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Monday, December 06, 2004

Turner Prize Short List, Short on Excitement

Tonight at 8:00 PM local time (3:00 PM in New York), this year’s Turner Prize winner will be announced live on British television.

The Turner Prize has become the primary engine for promoting contemporary British art by artists under 50. Since 1984 when the prize was instituted, the Tate (the sponsoring institution) has learned several lessons about managing the contest: ensure that the nomination and selection process is as transparent as possible, partner with an appropriate funding sponsor, and be prepared to deal with the media’s inevitable hoots and howls on announcement of the short list and the prize winner.

This year, the Tate has wrapped the whole experience in a remarkably proficient blanket of public relations savvy. The process (save for the selection panel’s actual deliberations) is clear and open to public scrutiny. Gordon’s, the distillery sponsoring the prize, produces a sophisticated adult product. To preempt public responses to the media’s expected hectoring, the Tate put together an in-depth educational website to contextualize the prize, the selection process, and the nominees’ work. Additionally, the Tate has created both a virtual space and a physical space in the exhibition of nominees’ work on view in London through December 28 to record the comments of anyone interested in making them.

With the public relations machinations in place around the prize, one would expect the nominated artists to be producing challenging, innovate, difficult works that are prone to generate public controversy. This year, however, controversy is in short supply.

Jeremy Deller, nominated for his video Memory Bucket which documents a trip to Texas, is the odds makers’ favorite to win. Memory Bucket and Deller’s larger project of ceding his authorial voice to others in his artistic process would be notable (but not a strong standout) in the context of any international biennial. It only gains its prominence in the nomination exhibition because of the competition’s weakness.

Kutlug Atman’s nominated work Twelve presents interview footage with six residents of a Turkish Arab community who tell tales of their reincarnation. (Six current lives + six past lives = Twelve. Get it?) The videos feel like documentation of field work conducted for a graduate degree in anthropology. Imagine if Clifford Geertz had published the field notes from his trip to Java instead of taking the time to turn them into The Interpretation of Culture. That’s what Altman gives us. The video technique used and his thesis that identity is socially constructed might have made this work interesting in the mid-1980s. Today it feels sophomoric.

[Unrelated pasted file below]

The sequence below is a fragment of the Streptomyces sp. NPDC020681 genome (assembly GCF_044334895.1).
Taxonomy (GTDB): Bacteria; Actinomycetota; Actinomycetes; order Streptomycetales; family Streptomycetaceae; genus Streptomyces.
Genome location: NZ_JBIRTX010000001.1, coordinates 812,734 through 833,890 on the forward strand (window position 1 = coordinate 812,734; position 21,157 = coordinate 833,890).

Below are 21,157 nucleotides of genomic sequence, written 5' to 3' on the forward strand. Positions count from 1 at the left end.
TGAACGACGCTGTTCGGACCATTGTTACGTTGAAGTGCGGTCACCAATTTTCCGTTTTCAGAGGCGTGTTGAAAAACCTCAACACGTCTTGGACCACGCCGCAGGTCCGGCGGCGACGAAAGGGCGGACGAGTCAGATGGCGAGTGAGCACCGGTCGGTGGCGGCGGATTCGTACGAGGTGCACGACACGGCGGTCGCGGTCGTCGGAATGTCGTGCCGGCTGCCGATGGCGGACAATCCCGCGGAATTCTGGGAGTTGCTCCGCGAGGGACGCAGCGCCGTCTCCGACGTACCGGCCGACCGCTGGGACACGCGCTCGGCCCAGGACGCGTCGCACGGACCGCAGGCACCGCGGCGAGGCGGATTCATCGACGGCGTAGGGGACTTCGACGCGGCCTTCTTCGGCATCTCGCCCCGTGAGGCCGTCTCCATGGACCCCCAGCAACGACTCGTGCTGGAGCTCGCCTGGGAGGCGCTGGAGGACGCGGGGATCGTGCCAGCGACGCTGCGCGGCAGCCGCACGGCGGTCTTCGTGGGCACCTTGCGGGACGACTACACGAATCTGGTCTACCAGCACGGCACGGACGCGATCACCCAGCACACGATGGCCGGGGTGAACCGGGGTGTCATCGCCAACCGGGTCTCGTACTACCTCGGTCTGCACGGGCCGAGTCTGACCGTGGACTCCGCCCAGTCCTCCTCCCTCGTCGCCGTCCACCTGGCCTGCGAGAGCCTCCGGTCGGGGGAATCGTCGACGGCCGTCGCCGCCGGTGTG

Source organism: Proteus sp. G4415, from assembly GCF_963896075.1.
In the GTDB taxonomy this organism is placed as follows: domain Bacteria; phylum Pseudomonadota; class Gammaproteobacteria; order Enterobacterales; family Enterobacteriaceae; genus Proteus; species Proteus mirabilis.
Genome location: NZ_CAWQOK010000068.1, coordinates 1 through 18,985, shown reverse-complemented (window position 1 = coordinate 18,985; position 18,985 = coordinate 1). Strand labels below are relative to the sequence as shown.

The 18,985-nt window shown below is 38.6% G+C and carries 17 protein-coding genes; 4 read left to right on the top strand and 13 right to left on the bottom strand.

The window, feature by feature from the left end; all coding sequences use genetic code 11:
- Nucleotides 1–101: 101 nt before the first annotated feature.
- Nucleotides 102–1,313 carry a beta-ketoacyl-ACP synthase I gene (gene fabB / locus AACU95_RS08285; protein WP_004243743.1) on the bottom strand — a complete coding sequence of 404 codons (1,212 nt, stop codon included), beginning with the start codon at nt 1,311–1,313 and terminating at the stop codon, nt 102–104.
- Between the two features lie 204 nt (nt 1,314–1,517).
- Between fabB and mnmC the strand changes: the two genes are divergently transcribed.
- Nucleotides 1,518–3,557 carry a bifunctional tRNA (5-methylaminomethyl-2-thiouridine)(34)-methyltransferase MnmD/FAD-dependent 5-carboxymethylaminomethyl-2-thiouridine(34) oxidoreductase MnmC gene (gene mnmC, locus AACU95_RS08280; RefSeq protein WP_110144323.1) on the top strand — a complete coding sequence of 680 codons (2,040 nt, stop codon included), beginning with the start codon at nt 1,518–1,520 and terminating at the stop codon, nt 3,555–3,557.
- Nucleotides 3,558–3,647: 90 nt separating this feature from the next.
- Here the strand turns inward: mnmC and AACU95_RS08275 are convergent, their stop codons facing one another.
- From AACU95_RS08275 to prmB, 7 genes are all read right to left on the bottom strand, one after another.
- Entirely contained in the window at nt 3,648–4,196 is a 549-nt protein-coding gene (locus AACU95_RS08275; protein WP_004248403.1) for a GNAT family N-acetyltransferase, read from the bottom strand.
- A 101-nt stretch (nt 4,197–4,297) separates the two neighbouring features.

The team of Langlands and Bell has contributed two works to the nominees’ exhibition from their larger show earlier this year at the Imperial War Museum. These pieces are even less compelling than Atman’s work. The two artists visited Afghanistan recently and discovered that there are over 280 non-governmental organizations, each with a name and an acronym, operating there. On their return home, they produced flags and prints illustrating this alphabet soup of NGOs. They also commissioned creation of a video game simulation that allows viewers to use a joystick to navigate around the grounds and through a building where Osama bin Laden used to live. The Tate’s website calls their projects “highly political.” In the sense that the work is largely about the existence of political organizations, the assessment is accurate.

Finally, Yinka Shonibare, nominated for a Dutch museum show earlier this year, shows several works at the Tate that may or may not have actually been included in the original exhibition. I found it more interesting to watch a video at the Victoria and Albert of Shonibare discussing his use of that museum’s collection for his practice than I found it to watch his video on display in the Turner Prize nominating exhibition. This piece is the fourth looped video driven by an ambiguous narrative that I have seen presented in a museum in the last year. When process is more interesting than product (especially when process does not play a part in the final product) something is missing.

And that’s the problem. In general, something is missing from this year’s crop of Turner Prize nominees. Something like excitement, the ability to engage viewers, and challenges to tradition that are strong enough to cause controversy. Once the prize is announced and the stories run in tomorrow’s papers, the Turner Prize will fall off the public radar screen for the next ten months. There’s just not enough kindling in the work of this year’s nominees to keep the fires of media and public interest burning until the next short list is announced.

Let’s hope that next year the Tate’s PR machine will have a more engaging set of nominees to promote—a set of nominees whose work is challenging enough to match the Tate’s ability to diffuse the controversy the prize has proven capable of raising in past years.

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